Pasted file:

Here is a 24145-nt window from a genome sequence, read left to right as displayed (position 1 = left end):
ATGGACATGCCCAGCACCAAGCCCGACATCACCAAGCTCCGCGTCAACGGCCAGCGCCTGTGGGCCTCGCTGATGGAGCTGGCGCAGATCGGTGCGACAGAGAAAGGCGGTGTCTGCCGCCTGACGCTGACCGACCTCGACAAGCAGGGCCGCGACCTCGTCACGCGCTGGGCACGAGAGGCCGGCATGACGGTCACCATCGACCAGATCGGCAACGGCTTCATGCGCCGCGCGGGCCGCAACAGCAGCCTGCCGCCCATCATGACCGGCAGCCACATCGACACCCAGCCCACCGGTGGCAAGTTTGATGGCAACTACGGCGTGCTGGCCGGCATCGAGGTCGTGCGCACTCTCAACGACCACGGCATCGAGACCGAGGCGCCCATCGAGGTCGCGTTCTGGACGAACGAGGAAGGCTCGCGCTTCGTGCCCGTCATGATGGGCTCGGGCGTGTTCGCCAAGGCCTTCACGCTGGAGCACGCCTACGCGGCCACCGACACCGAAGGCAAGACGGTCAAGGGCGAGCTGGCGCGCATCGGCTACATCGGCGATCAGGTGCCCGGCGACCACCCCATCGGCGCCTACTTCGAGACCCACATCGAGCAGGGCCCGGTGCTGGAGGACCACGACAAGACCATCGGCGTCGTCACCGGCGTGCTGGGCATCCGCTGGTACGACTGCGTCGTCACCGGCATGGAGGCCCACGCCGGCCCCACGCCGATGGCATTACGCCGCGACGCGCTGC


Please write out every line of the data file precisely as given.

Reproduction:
Here is a 24145-nt window from a genome sequence, read left to right as displayed (position 1 = left end):
ATGGACATGCCCAGCACCAAGCCCGACATCACCAAGCTCCGCGTCAACGGCCAGCGCCTGTGGGCCTCGCTGATGGAGCTGGCGCAGATCGGTGCGACAGAGAAAGGCGGTGTCTGCCGCCTGACGCTGACCGACCTCGACAAGCAGGGCCGCGACCTCGTCACGCGCTGGGCACGAGAGGCCGGCATGACGGTCACCATCGACCAGATCGGCAACGGCTTCATGCGCCGCGCGGGCCGCAACAGCAGCCTGCCGCCCATCATGACCGGCAGCCACATCGACACCCAGCCCACCGGTGGCAAGTTTGATGGCAACTACGGCGTGCTGGCCGGCATCGAGGTCGTGCGCACTCTCAACGACCACGGCATCGAGACCGAGGCGCCCATCGAGGTCGCGTTCTGGACGAACGAGGAAGGCTCGCGCTTCGTGCCCGTCATGATGGGCTCGGGCGTGTTCGCCAAGGCCTTCACGCTGGAGCACGCCTACGCGGCCACCGACACCGAAGGCAAGACGGTCAAGGGCGAGCTGGCGCGCATCGGCTACATCGGCGATCAGGTGCCCGGCGACCACCCCATCGGCGCCTACTTCGAGACCCACATCGAGCAGGGCCCGGTGCTGGAGGACCACGACAAGACCATCGGCGTCGTCACCGGCGTGCTGGGCATCCGCTGGTACGACTGCGTCGTCACCGGCATGGAGGCCCACGCCGGCCCCACGCCGATGGCATTACGCCGCGACGCGCTGC